Sunday, August 26, 2012

The Thing with Feathers

A bit more than a month ago, I was searching the net for inspiration for a title for a short story I had just written (I’m really bad at titles) and I found this poem by Emily Dickinson. I thought I’d share with you…

Hope is the Thing with Feathers
by Emily Dickinson

Hope is the thing with feathers
That perches in the soul,
And sings the tune without the words,
And never stops at all,

And sweetest in the gale is heard;
And sore must be the storm
That could abash the little bird
That kept so many warm.

I've heard it in the chillest land
And on the strangest sea;
Yet, never, in extremity,
It asked a crumb of me.

Thursday, August 09, 2012

Are the (Occasional) Highs Worth the (Many More) Lows? or Giving Up is Tempting

Writing stories has been a most important part of my life ever since, at twelve I believe, I read "Journey to the Centre of the Earth" by Jules Verne. Imagining fantastic adventures was my way of living them. I wanted to be a speleologist, a palaeontologist, a marine biologist, and archaeologist, an astronaut. I wrote, wrote, and wrote about that.

Over the years, I have started many novels, which I never finished. However, that never actually seemed important. I have always written for my pleasure. For the thrill of living many lives at once. I never worried about publishing my work. That made me light and carefree. I was also very young and the future stretched endlessly in front of me.

Yet, sometime during the past few years, something has shifted. I got older, of course. The thought of seeking publication has acquired a more tangible shape. The future, also, suddenly appeared finite –as it truly is, unfortunately- hence adding urgency to all my actions. Instead of being hopeful, I have become impatient, anxious. Except for the moments of complete trance, the writing has become (a bit) painful with apprehension. Just a little bit.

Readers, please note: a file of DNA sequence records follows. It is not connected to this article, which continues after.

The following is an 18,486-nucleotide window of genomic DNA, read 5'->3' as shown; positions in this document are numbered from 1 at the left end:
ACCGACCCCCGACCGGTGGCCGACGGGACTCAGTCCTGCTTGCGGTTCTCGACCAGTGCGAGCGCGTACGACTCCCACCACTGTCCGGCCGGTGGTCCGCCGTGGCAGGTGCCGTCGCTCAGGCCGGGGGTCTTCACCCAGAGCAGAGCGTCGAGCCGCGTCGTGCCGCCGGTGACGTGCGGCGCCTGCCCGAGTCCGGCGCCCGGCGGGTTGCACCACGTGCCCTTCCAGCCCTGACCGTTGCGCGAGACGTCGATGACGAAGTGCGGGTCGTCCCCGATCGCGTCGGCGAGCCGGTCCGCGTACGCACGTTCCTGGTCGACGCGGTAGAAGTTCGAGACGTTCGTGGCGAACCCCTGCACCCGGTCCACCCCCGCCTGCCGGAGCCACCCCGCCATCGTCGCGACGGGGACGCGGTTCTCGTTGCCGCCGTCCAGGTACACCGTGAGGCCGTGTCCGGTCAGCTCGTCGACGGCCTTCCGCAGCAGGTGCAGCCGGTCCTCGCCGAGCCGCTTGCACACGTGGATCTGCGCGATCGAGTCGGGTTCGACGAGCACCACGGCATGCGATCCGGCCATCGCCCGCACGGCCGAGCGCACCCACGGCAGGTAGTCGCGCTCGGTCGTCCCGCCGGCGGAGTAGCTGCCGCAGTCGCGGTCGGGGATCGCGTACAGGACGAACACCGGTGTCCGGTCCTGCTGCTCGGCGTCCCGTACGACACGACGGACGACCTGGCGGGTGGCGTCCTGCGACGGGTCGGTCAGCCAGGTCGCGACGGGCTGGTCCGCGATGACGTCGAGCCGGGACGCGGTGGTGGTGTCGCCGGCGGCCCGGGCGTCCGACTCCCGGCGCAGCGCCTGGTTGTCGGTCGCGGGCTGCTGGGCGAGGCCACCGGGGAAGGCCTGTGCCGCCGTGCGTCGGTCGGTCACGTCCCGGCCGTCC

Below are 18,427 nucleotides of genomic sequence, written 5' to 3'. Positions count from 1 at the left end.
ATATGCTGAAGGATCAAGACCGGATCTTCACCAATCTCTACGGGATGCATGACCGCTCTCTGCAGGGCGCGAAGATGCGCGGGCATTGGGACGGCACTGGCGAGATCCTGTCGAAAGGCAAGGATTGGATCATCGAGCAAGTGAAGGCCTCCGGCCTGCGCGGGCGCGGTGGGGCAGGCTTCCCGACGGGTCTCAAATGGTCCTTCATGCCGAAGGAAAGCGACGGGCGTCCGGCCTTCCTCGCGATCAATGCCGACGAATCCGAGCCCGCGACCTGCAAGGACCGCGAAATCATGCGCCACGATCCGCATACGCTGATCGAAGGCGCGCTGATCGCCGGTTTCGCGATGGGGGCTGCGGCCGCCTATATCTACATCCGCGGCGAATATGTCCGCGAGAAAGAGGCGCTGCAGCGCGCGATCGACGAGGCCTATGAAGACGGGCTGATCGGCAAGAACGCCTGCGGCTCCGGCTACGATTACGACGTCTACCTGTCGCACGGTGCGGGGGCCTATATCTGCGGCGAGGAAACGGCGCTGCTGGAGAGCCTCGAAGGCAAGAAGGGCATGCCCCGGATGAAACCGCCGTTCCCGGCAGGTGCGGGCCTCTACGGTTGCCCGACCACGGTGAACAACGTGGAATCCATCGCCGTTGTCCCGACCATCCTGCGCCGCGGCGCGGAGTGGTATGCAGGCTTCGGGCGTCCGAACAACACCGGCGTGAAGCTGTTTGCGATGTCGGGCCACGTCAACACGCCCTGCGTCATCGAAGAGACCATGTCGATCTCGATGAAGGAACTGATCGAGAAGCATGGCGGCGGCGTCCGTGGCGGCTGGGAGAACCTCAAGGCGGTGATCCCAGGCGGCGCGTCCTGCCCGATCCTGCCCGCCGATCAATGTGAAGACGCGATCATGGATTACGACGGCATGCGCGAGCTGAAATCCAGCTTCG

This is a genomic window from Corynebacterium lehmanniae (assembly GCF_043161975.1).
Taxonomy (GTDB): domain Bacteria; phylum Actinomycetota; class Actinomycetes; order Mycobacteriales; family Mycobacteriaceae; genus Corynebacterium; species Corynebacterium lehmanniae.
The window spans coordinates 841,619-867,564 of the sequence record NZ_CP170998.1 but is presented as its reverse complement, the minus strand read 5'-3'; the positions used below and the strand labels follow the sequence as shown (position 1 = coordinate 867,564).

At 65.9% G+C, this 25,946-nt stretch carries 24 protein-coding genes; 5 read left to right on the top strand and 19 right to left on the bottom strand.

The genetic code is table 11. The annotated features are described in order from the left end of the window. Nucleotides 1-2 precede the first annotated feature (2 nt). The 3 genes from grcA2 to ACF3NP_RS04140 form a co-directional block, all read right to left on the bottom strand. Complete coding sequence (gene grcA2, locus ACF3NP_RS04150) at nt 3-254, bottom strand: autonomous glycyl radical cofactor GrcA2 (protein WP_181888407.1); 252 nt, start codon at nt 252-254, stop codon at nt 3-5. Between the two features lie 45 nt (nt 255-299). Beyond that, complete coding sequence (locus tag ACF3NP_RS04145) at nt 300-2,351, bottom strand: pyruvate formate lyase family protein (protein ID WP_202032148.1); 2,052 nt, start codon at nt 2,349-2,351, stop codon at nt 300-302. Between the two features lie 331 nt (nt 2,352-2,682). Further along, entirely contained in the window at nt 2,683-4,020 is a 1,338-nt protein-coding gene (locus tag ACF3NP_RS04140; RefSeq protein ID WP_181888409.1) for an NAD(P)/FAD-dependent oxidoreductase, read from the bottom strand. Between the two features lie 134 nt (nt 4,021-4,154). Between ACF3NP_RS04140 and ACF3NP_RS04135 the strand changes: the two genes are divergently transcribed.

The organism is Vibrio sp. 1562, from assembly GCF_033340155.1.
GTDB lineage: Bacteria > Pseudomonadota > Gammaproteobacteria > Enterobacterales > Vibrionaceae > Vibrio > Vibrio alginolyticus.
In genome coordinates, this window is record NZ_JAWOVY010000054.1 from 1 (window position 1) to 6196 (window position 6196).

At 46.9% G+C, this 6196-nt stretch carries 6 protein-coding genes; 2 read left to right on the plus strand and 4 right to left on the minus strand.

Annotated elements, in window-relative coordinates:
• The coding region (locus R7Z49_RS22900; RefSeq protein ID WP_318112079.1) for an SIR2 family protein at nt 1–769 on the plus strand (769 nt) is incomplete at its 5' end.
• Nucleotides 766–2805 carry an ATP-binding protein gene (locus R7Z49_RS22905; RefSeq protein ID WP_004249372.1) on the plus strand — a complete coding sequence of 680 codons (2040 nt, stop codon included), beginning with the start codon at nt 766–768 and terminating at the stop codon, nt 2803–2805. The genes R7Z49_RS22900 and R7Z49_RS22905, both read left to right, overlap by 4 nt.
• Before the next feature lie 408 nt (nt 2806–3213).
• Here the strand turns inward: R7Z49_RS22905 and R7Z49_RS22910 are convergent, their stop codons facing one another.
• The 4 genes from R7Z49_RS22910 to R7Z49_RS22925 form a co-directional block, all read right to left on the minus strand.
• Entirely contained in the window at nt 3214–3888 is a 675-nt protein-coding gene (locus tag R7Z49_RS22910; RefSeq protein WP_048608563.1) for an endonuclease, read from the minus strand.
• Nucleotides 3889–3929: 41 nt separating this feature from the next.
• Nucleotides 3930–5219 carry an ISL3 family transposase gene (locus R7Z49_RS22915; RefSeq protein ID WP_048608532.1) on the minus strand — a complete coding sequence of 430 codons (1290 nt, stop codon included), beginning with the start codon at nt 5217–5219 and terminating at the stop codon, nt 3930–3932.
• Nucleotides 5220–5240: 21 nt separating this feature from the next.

I buy a lot of books. However, I rarely go to bookstores anymore. I love books, I adore books, but seeing them all together like that makes me sad. It discourages me big-time. That’s because I can’t help thinking: What are the chances of all these beautiful, colourful, wonderful, shiny, published books to be bought and read by (many) people? I would say, rather slim. Except for the best-sellers, of course, which sell best because, well… they are best-sellers.

Then, there’s Amazon, with so many more books, all kind of books, including a lot of self-published books. While I’m not eloquent enough to express my admiration for these people who wrote their novels and published them, one way or another, I also cringe when I see Amazon best-selling ranks into hundreds of thousands or millions.

Don’t get me wrong. I still find an exhilarating motivation in seeing other people’s accomplishments, especially those of my blogging friends. Maximum kudos to all of them! I do not feel one drop of envy, please believe me, only admiration.

In this sea of books, I feel so lost. I’m not even capable of finishing my novel. I’m too stupid or too lazy, or both, to even finish one novel. I’m too overwhelmed by OCD – what else could it be this obsessive polishing of each sentence, this endless pondering of the logic of each plot element – to go from one paragraph to the next. I couldn’t agree more with whoever said first that perfectionism breeds paralysis. I’m really fighting hard to snap out of it.

I’m not giving up. No way. No matter the outcome, I will still be fooling myself and pushing myself because the “highs” are definitely worth more than the “lows.” And I will never be able to be just a reader.

Oh, Jules Verne, what have you done to me?